“I really didn’t hear anything that I wasn’t at least aware of, so to me that means that the staff is doing a super job of listening to veterans, communicating and really thoughtfully raising issues and concerns,” says Breyfogle. “It is the patient that should be in the middle of everything, and we really try to do that here.”

Other attendees, including Candice Matelski, spoke about how they had seen their requested changes implemented and suggested ways of updating hospital communications and pamphlets that might better serve patients.

Citing lack of staff and space as major concerns, a daughter of a VA patient outlined the struggle she and her father had in the oncology department.

“I do agree with her that the oncology clinic is too crowded, and we do have a construction project on the books to move that to a larger area,” says Breyfogle.

But she cites funding concerns as the reason for the delay in moving the project forward.

The Charles George VA Medical Center is ranked No. 1 in the nation for patient satisfaction out of all of the VA’s medical centers.

“We are really pleased with our patient satisfaction rates,” says Breyfogle. “It doesn’t mean everybody is happy every single time, but I really believe strongly that these types of forums are how we stay engaged.”


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5 thoughts on “VA Town Hall creates engagement between staff, patients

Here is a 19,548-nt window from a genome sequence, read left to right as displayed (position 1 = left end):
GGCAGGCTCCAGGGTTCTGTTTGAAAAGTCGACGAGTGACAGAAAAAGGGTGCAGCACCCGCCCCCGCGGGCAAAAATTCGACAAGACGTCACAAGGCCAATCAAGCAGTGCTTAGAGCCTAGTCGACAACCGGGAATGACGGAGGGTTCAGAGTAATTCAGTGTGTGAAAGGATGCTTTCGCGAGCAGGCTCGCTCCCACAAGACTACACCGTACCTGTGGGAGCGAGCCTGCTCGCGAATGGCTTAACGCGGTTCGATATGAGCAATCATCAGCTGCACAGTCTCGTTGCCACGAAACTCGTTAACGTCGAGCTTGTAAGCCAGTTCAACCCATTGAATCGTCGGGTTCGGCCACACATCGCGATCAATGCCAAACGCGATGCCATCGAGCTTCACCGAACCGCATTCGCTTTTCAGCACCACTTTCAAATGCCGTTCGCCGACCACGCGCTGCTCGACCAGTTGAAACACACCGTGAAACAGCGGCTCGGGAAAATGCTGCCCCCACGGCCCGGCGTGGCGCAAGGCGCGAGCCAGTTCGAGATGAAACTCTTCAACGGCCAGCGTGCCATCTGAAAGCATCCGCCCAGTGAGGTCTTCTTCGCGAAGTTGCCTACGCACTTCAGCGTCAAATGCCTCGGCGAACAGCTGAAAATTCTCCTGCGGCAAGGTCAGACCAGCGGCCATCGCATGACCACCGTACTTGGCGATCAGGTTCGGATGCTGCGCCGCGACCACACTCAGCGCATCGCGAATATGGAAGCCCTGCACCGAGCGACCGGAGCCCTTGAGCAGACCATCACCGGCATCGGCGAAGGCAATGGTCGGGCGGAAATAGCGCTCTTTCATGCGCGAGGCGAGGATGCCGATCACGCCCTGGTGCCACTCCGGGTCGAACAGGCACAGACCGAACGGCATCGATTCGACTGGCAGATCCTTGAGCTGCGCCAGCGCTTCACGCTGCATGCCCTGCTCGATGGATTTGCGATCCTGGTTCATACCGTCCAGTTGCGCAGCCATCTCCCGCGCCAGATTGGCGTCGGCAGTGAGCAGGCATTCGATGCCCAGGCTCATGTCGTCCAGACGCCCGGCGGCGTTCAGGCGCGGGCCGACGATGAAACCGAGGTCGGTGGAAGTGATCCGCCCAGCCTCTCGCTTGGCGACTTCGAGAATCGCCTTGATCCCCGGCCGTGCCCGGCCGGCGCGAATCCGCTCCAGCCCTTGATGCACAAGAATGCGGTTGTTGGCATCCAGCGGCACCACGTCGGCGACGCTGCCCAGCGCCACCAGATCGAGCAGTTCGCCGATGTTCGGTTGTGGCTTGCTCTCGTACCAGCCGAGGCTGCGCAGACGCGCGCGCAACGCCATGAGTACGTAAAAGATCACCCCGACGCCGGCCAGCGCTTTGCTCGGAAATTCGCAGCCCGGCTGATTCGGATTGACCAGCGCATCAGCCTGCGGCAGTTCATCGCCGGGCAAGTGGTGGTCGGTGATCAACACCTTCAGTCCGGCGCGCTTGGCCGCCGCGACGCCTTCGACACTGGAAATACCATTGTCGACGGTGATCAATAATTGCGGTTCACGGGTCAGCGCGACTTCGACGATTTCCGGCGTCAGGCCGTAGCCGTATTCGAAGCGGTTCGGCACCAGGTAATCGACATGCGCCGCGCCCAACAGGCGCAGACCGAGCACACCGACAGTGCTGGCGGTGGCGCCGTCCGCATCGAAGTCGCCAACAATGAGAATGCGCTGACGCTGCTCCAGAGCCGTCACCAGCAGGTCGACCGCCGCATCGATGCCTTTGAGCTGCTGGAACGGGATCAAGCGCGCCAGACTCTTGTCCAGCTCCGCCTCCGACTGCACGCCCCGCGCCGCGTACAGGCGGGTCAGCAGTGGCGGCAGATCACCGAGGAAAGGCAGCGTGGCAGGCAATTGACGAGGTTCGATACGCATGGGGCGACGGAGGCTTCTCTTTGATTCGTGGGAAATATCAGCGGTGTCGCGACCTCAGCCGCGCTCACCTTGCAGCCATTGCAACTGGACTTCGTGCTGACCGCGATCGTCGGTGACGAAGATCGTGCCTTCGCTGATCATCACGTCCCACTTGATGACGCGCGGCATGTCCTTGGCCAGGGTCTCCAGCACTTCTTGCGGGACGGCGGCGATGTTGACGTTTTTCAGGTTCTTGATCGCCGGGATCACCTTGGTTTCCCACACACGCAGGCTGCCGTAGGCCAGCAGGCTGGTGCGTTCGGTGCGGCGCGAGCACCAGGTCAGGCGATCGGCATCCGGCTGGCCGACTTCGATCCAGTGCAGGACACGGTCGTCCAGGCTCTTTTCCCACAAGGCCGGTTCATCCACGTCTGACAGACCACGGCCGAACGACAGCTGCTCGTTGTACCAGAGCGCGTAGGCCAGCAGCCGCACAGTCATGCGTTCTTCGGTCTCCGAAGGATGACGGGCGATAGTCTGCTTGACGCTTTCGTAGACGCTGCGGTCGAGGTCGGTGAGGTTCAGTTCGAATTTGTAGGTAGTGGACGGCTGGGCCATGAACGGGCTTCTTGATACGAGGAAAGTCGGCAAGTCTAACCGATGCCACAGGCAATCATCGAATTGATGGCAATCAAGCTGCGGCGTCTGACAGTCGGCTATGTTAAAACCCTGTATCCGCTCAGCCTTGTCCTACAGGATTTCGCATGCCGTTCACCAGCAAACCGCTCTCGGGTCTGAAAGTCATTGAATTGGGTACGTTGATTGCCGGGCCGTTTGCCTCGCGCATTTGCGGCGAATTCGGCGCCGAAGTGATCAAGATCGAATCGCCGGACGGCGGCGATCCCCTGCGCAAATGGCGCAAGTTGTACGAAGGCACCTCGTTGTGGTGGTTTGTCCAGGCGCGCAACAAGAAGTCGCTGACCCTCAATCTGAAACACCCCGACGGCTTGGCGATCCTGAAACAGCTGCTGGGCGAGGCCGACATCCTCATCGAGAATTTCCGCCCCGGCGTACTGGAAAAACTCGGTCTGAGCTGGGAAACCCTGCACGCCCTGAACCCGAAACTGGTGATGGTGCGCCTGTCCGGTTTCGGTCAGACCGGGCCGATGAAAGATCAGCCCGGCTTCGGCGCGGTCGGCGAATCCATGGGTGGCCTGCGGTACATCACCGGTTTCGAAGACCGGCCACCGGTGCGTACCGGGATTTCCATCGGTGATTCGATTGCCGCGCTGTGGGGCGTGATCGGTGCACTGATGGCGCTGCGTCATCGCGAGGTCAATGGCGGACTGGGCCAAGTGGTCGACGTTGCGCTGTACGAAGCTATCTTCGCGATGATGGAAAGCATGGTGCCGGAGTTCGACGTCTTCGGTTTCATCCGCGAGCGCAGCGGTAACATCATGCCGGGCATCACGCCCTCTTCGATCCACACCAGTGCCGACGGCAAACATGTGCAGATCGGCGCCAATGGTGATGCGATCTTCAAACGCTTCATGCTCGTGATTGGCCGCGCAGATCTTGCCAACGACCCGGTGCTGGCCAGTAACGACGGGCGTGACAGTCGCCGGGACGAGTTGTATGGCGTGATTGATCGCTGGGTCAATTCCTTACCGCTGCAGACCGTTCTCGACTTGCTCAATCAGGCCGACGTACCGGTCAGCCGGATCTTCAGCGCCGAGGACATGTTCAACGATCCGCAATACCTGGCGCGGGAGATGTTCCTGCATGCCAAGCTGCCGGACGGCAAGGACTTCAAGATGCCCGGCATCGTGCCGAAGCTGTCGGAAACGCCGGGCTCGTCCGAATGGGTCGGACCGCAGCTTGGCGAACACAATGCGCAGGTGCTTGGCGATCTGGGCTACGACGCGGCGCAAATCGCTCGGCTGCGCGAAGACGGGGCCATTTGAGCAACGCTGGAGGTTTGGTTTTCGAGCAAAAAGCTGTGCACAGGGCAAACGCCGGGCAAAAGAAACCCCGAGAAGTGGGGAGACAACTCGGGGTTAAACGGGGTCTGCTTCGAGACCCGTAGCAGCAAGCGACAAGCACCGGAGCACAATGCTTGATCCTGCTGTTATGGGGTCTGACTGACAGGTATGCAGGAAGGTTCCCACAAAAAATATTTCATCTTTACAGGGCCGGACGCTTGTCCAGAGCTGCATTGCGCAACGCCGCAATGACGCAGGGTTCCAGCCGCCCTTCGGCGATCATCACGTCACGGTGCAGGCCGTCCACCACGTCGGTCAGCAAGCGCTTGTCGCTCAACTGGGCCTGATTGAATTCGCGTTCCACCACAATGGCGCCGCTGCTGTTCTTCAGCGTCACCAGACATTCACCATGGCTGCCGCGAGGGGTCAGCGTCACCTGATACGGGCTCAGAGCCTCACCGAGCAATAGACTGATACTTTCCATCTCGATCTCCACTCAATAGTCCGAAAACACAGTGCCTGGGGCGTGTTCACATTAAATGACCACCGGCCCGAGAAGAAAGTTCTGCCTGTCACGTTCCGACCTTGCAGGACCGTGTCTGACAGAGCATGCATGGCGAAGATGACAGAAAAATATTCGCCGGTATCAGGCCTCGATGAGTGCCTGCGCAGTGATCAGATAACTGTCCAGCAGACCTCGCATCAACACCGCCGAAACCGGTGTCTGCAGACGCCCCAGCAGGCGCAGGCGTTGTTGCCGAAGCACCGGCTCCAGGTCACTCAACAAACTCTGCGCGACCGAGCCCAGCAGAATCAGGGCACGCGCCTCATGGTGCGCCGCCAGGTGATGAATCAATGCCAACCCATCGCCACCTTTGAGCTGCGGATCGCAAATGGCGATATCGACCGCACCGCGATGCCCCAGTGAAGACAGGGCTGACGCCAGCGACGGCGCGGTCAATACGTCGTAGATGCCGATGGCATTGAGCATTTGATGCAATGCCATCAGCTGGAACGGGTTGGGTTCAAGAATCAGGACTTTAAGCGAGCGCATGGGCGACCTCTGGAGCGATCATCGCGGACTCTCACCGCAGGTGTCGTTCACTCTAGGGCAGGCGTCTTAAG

• Big Al

      I am a healthcare professional with medical conditions as well as veteran who does not use, and have never used VA services as my employer provides sufficient benefits not to need them. I have no personal experiences with the VA medical services and no opinion one way of the other if they are better or worse than non-VA medical services.

      Having said that, I can testify that almost all my patients who are veterans are so pro-VA (and so pro-Charles George VAMC) that they demand transfer from my facility to the VA at the earliest opportunity if and when equivalent services are available. That is NOT propaganda, that is first-hand testimonial.

      Read all the whiny conspiracy blogs you want, but OUR VAMC seems to be getting more right than wrong.

      • And the reason you don’t use your real name? Could it be because you are actually a VA employee? VA has employees on the payroll who are tasked to patrol the internet refuting truthful criticism of the agency. Using an anonymous screen name makes me think you are one of these.

  1. Jill

    My experience with the Charles George VAH (Asheville) since 1990 has been very good!

  2. I don’t know what anybody else’s credentials are, but I am a 100% service connected Vietnam war vet. VA health care is not safe, and that is why only 20% of eligible veterans use it. If VA care were on the up and up, why would 80% of veterans choose to pay an insurance company, rather than use VA?